Every story seeks, according to Emerson: the “invisible and imponderable.” To get at the emotional truths that hide in shadows and lie buried under surfaces, to get at those hidden truths, adds Anthony Doerr (author of All The Light We Cannot See), writing in Four Seasons in Rome, “The reader first and foremost must be convinced. And details—the right details in the right places—do the convincing.”
If details do the convincing, then it’s convincing details we should find in the stories we admire.
Consider two examples.
The first, The Black Echo, an early novel in the Harry Bosch detective thriller series by Michael Connelly, asks us to believe both that an actual body has been found (we need to start with a crime after all) and that an investigation of that body is undertaken by an actual coroner called to the crime scene. Here is Connelly’s description of the coroner’s first look at a “stiff” found in a reservoir drain pipe: “He had a plastic fishing tackle box open on the ground next to him. He took a scalpel from the box and made a one-inch long cut into the side of the body, just above the left hip. No blood came from the slice. From the box he then removed a thermometer and attached it to the end of a curved probe. He stuck it into the incision, expertly though roughly turning it and driving it up into the liver. ‘Time of death is going to be a pisser,’ Sakai said. He did not look up from his work. ‘That pipe, you know, with the heat rising, it’s going to skew the temperature loss in the liver.’ This passage is followed by a continuation of the exam: “He took a pencil from behind his ear and pressed the eraser against the skin on the side of the torso. There was a purplish blotching on the half of the body closest to the ground, as if the body were half full of red wine. It was post-mortem lividity. When the heart stops pumping, the blood seeks the low ground. When Sakai pressed the pencil against the dark skin, it did not blanch white, a sign the blood had fully clotted.”
Okay. What emotional truths hide behind this screen of morbid detail?
Well, first the reader has to believe that this world is real, that the body is real, that the guy on the job is not just a fictional straw-dummy doing what the plot strings make him do. I am not an avid reader of detective thrillers. But this attention to detail convinced me to stay with the story long enough to wonder, who is this guy? Why did he have to die? Why would the detective risk his job, not to mention his reputation and sense of self-worth, to probe into the mystery of what happened when everyone else on the case is ready to blow it off as just another drug overdose, and good riddance?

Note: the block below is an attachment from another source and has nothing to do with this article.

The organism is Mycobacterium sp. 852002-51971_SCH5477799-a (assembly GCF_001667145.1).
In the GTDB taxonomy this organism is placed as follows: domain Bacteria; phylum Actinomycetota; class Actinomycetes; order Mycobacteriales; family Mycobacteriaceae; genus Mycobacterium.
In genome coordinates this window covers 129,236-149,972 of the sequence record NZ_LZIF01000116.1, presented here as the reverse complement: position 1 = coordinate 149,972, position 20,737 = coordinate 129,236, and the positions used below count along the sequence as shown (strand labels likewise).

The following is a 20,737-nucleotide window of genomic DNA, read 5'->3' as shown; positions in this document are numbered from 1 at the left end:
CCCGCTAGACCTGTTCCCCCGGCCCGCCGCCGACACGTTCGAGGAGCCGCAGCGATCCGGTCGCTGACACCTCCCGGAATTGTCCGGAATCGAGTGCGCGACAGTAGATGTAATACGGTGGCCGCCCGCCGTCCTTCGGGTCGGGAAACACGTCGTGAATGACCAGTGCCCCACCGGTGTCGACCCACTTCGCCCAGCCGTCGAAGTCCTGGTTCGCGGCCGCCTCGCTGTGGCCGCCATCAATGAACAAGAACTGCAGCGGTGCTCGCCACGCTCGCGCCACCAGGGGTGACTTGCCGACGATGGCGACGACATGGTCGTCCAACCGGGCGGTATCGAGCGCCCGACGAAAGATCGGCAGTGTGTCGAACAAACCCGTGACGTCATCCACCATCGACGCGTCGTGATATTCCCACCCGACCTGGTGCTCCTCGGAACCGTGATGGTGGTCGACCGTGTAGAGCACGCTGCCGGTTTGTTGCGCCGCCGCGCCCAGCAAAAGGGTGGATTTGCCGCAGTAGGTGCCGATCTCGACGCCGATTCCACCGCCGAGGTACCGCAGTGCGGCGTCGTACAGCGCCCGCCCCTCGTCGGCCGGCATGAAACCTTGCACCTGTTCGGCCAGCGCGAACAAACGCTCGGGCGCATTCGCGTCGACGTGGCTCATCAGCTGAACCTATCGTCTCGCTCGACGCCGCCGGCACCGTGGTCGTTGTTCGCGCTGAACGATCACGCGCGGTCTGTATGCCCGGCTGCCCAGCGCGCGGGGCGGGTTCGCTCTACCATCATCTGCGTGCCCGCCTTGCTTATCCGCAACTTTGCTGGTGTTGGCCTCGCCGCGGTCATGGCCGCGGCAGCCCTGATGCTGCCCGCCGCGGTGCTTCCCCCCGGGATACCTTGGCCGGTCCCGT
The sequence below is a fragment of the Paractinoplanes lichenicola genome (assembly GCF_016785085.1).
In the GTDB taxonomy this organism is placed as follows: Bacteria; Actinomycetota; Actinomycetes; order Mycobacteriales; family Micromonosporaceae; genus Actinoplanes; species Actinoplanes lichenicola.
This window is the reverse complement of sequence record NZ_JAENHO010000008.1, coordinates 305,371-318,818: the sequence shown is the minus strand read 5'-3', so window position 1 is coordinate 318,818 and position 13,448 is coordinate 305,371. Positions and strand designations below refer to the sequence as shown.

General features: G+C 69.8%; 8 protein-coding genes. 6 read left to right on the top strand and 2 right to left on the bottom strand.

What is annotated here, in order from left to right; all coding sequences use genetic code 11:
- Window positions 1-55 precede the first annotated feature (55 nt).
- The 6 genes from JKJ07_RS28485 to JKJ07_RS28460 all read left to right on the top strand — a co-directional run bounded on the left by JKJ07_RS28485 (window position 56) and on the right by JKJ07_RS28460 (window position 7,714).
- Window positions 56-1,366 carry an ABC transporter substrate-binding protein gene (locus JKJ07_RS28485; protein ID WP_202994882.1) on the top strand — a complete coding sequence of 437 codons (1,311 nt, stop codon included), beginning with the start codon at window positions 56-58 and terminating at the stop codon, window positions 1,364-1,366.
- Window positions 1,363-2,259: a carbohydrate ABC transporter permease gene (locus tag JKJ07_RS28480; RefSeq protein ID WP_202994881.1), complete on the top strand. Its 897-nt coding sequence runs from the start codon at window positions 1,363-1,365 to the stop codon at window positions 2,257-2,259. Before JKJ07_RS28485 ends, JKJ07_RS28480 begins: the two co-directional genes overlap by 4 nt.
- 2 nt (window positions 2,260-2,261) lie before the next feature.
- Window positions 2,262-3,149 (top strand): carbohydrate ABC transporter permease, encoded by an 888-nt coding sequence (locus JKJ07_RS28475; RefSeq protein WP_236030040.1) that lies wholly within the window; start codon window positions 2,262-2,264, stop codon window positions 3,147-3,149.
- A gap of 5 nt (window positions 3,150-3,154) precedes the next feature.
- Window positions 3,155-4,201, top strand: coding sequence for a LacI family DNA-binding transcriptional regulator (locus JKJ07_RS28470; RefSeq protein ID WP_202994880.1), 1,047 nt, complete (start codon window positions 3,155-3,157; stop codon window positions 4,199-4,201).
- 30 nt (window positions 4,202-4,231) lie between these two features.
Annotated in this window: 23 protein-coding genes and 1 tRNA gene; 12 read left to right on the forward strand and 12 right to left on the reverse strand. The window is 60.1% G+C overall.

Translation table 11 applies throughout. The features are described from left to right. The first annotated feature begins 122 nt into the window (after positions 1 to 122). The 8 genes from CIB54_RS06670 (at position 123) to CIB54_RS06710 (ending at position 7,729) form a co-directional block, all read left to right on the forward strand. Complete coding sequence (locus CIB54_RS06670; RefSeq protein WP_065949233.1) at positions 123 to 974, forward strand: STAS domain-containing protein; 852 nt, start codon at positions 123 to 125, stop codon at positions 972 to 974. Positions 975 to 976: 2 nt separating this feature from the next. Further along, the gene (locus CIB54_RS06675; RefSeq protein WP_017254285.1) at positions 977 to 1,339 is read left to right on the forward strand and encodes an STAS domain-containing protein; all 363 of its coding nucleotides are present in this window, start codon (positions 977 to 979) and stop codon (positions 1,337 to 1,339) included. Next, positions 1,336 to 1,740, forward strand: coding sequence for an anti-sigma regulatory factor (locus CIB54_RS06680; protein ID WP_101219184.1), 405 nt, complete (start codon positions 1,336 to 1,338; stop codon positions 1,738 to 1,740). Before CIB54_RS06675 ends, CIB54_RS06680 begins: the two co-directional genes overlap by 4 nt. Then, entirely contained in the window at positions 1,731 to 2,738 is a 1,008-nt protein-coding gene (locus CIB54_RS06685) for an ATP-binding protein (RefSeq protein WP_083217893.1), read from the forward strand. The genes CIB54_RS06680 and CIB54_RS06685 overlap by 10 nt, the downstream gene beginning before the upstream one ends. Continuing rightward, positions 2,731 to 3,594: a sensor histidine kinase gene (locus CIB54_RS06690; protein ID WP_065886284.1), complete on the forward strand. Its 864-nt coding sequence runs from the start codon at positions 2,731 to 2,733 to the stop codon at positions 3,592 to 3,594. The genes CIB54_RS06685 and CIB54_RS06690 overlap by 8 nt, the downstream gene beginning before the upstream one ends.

Case number two. The opening of Margaret Atwood’s dystopian masterpiece, Oryx and Crake, offers equally convincing detail, but turned to another purpose: “On the eastern horizon there’s a greyish haze, lit now with a rosy, deadly glow. Strange how that colour still seems tender. The offshore towers stand out in dark silhouette against it, rising improbably out of the pink and pale blue of the lagoon. The shrieks of the birds that nest out there and the distant ocean grinding against the ersatz reefs of rusted car parts and jumbled bricks and assorted rubble sound almost like holiday traffic. Out of habit he looks at his watch – stainless—steel case, burnished aluminum band, still shiny although it no longer works. He wears it now as his only talisman. A blank face is what it shows him: zero hour. It causes a jolt of terror to run through him, this absence of official time. Nobody nowhere knows what time is.”
What is Atwood doing with her details that’s different? Both authors use details to convince the reader to willingly enter their dream world. Connelly favors be-here-now observational surface details. Atwood favors atmospheric details that invite us to feel what it’s like to share this world with Snowman, its lonely inhabitant.
Both authors use detail to do what Doerr claims it is a writer’s job to do: to “knit together scraps of dreams. She (the author) hunts down the most vivid details and links them in sequences that will let a reader see, smell, and hear a world that seems complete in itself; she builds a stage set and painstakingly hides all the struts and wires and nail holes, then stands back and hopes whoever might come to see it will believe.”
When the details work, you believe.